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The new Grotto at Belvue Rawle
The new Grotto at Belvue Rawle

Frustrations, hard work, disappointments, chopping and changing and cash constraints: all these have made completing the new Grotto Home for the Homeless a particularly arduous task.

But spokesperson for the Home's board of directors, Parry Bellot is hoping that its residents will spend Christmas next year comfortably ensconced in their new dwelling at Bellevue Rawle.

He said that the project to build a new Grotto Home began in 2008 with $500,000 paid by Government to acquire the property in Bath Estate where the Home was formerly located.

Bellot explained that the committee intended to seek additional funding from the outset because the venture was projected to cost about $2.5M, based on architectural designs and estimates.

Then the 2007-08 global financial crisis hit the donor community hard, and many local and overseas agencies and institutions that the board approached for funding were unable to assist.

This was a major setback, and since then the project had been limping along, with chops and changes to suit the new realities, Bellot said.

Initially, the new home was to have six smaller dormitories and house 100 residents, Bellot explained. But, to cut costs this was later downsized to two larger dormitories housing 60 residents.

Also, the plan to have a separate building for an eating area, the kitchen facilities and offices had to be scrapped, he said, and the revised plan is to fit these into the general construction.

Bellot also pointed out that changes to the original plans led to new issues to be dealt with, and builders encountered unexpected and costly difficulties.

As work progressed, a slope needed to be flatted and badly constructed doors had to be rebuilt; and recently a new, unused septic tank was found to be faulty and has to be replaced.

Bellot said, "We had hoped to move up to the new place a couple of years ago. The finishing things have taken a lot more time and money than we had envisaged…

"Also, we ran into a serious problem . . . to save on costs we had been advised by government to utilise government services and even the prison labour as much as possible.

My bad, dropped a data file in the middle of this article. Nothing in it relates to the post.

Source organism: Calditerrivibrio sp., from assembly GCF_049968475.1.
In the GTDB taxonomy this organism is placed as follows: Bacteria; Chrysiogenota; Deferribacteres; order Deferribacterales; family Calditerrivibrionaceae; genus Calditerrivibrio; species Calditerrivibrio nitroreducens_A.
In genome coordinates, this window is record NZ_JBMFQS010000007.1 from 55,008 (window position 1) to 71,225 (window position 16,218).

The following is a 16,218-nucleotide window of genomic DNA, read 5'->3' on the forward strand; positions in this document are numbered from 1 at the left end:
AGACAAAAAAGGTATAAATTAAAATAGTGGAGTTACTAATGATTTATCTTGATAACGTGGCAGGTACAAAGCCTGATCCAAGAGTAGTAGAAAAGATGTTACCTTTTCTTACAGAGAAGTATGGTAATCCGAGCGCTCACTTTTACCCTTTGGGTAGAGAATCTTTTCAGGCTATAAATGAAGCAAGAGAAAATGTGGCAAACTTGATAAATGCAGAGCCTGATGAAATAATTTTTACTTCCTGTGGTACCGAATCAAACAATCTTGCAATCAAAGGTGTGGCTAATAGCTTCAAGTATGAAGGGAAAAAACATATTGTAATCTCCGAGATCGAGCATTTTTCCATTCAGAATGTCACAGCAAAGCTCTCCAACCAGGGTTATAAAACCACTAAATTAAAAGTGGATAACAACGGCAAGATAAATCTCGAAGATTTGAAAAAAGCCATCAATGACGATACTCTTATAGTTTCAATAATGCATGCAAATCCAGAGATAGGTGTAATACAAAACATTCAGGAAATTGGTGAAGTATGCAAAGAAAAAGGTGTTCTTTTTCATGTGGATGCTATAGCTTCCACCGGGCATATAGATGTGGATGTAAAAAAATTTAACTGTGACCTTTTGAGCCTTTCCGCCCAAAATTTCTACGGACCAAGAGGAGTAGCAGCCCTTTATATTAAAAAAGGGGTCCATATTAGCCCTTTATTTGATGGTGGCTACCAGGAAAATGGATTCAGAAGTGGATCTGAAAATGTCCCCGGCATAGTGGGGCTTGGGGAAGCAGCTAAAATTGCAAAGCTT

"I can categorically say the government services were… not up to scratch… and even the prison labour. It turned out, in a way, to be a bad decision…

"We had a lot of inferior work done. For instance our septic tank developed problems even before it had actually been used," Bellot noted.

The board asked the authorities for help and got an increase in Government's subvention to the Home; also, residents' 'pauper's allowance' is now paid to the institution instead of the individuals.

However, according to Bellot, the authorities maintained that the project should use Government services as much as possible as a cost-cutting measure.

"Honestly, that turned out, in my mind, to be part of the problem. . . . a lot of wrong advice…but the key thing was the problem with the prison labour. . . that created significant constraints," he said.

Bellot noted that planning for the amended project was done with help from Government services and a new spot for the kitchen was recommended.

However, this has created a problem because health officials are now not pleased with its new location in relation to the septic tank, he said.

Another constraint is that the Home is run by volunteers who find it challenging to devote the time required to oversee a project of that size, especially when the financing is not readily available.

Bellot disclosed that the appointment of a project manager has been recommended, but this is being considered in the context of the need to cut costs.

Furthermore, Bellot believes the board running the Home needs more members and he doesn't think enough is being done to increase membership.

With cost cutting measures in place, just about $2M has been spent on the project.

Speaking about whether the new Home would accommodate drug addicts and vagrants when completed, Bellot said that would require special arrangements.

He said it might be possible with appropriate staff and separate accommodation and perhaps with a hall where they can dwell when they are not sleeping.

Bellot added that vagrants and drug addicts generally do not "mix well" with the elderly and tend to misbehave, a lesson learnt from the Home's soup kitchen initiative.

Residents will not be moving to a new Grotto Home this Christmas and, as they need all the help they can get, Bellot is urging the public to donate generously to the Home this season.

He said arrangements will be made to collect cheques or cash directly from donors.